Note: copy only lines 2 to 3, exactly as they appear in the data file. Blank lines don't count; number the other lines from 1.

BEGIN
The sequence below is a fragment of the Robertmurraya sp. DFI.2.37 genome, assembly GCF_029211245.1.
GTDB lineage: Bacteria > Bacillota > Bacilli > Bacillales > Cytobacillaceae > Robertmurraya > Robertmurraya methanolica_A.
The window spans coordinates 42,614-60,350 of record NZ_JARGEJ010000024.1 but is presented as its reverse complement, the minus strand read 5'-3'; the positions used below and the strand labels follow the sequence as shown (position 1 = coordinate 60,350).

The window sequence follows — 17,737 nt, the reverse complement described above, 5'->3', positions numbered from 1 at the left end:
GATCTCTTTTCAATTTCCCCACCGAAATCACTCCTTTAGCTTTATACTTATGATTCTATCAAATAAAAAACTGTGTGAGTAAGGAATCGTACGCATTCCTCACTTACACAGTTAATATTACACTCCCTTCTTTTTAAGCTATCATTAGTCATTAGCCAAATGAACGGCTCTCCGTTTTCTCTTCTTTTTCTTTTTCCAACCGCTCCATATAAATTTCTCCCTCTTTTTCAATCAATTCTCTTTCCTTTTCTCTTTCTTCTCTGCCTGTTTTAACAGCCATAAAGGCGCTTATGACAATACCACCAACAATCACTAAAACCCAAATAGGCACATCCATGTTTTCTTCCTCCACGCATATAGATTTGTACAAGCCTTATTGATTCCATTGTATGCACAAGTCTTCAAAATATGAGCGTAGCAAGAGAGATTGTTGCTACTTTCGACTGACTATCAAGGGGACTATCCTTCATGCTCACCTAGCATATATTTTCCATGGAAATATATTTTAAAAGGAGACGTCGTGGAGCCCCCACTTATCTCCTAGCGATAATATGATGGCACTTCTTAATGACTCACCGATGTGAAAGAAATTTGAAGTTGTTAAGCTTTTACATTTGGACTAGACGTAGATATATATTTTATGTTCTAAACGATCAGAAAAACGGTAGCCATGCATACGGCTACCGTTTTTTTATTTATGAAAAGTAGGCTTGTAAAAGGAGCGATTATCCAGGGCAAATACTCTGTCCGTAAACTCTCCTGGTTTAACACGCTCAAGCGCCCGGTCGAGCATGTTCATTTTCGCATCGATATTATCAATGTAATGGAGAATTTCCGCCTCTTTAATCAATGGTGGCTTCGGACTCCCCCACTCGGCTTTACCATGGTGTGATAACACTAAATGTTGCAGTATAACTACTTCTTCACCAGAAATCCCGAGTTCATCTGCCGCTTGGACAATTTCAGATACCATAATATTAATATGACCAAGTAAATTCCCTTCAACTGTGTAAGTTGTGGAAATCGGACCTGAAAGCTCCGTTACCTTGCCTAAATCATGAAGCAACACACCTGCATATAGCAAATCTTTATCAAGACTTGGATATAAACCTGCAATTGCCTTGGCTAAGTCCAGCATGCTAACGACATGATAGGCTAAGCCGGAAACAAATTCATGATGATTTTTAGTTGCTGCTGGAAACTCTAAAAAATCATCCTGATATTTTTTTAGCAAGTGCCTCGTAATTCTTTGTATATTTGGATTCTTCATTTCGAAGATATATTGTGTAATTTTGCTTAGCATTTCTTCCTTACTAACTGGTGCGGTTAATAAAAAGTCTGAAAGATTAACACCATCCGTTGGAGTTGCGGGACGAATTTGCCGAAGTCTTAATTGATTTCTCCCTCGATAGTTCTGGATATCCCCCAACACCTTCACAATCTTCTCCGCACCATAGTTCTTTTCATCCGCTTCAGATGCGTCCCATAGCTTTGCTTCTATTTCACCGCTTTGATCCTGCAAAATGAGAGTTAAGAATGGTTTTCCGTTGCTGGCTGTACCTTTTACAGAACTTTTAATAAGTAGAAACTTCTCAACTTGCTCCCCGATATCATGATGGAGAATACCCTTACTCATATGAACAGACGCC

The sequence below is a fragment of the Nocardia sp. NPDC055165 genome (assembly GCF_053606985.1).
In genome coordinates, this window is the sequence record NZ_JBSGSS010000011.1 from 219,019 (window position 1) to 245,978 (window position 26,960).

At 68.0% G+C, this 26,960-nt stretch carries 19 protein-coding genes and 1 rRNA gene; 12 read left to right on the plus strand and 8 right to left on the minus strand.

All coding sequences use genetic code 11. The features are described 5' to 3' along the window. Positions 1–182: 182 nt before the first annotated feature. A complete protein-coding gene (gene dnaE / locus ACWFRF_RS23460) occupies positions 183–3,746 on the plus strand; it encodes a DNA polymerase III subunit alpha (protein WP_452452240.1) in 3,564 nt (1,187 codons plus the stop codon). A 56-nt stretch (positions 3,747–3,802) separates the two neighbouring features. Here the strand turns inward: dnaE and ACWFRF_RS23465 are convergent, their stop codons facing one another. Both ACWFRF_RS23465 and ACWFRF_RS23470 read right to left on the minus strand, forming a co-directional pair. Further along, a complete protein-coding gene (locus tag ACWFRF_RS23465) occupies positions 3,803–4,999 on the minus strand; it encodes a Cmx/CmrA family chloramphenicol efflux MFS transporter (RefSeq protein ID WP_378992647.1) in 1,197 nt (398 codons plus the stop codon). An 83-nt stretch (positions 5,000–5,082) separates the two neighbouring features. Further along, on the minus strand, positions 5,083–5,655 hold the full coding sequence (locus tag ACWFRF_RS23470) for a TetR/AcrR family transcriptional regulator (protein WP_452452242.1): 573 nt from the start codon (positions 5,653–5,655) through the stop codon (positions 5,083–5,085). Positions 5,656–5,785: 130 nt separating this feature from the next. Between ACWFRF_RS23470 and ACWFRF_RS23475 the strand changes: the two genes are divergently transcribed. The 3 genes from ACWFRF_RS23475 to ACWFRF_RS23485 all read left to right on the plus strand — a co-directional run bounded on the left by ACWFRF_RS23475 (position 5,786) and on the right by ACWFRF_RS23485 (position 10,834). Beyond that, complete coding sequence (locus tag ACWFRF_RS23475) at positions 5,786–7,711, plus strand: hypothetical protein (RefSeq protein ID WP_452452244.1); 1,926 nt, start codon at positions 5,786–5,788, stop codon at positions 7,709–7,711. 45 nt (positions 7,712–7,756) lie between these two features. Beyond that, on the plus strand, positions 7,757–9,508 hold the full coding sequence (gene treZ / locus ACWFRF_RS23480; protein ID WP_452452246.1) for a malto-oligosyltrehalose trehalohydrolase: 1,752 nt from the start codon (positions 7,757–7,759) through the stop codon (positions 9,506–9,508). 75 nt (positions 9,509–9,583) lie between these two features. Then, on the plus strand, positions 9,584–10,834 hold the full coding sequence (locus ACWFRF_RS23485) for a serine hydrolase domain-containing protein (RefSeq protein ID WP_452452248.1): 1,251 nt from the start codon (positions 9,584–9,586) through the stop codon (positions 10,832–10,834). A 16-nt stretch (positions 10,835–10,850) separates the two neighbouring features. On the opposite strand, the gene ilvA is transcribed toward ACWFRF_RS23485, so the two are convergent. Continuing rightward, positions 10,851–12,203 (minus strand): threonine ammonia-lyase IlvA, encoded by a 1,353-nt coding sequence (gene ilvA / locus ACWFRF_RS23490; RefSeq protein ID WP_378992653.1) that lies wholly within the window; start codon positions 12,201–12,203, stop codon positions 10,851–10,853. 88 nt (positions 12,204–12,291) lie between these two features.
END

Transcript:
GTDB lineage: Bacteria > Bacillota > Bacilli > Bacillales > Cytobacillaceae > Robertmurraya > Robertmurraya methanolica_A.
The window spans coordinates 42,614-60,350 of record NZ_JARGEJ010000024.1 but is presented as its reverse complement, the minus strand read 5'-3'; the positions used below and the strand labels follow the sequence as shown (position 1 = coordinate 60,350).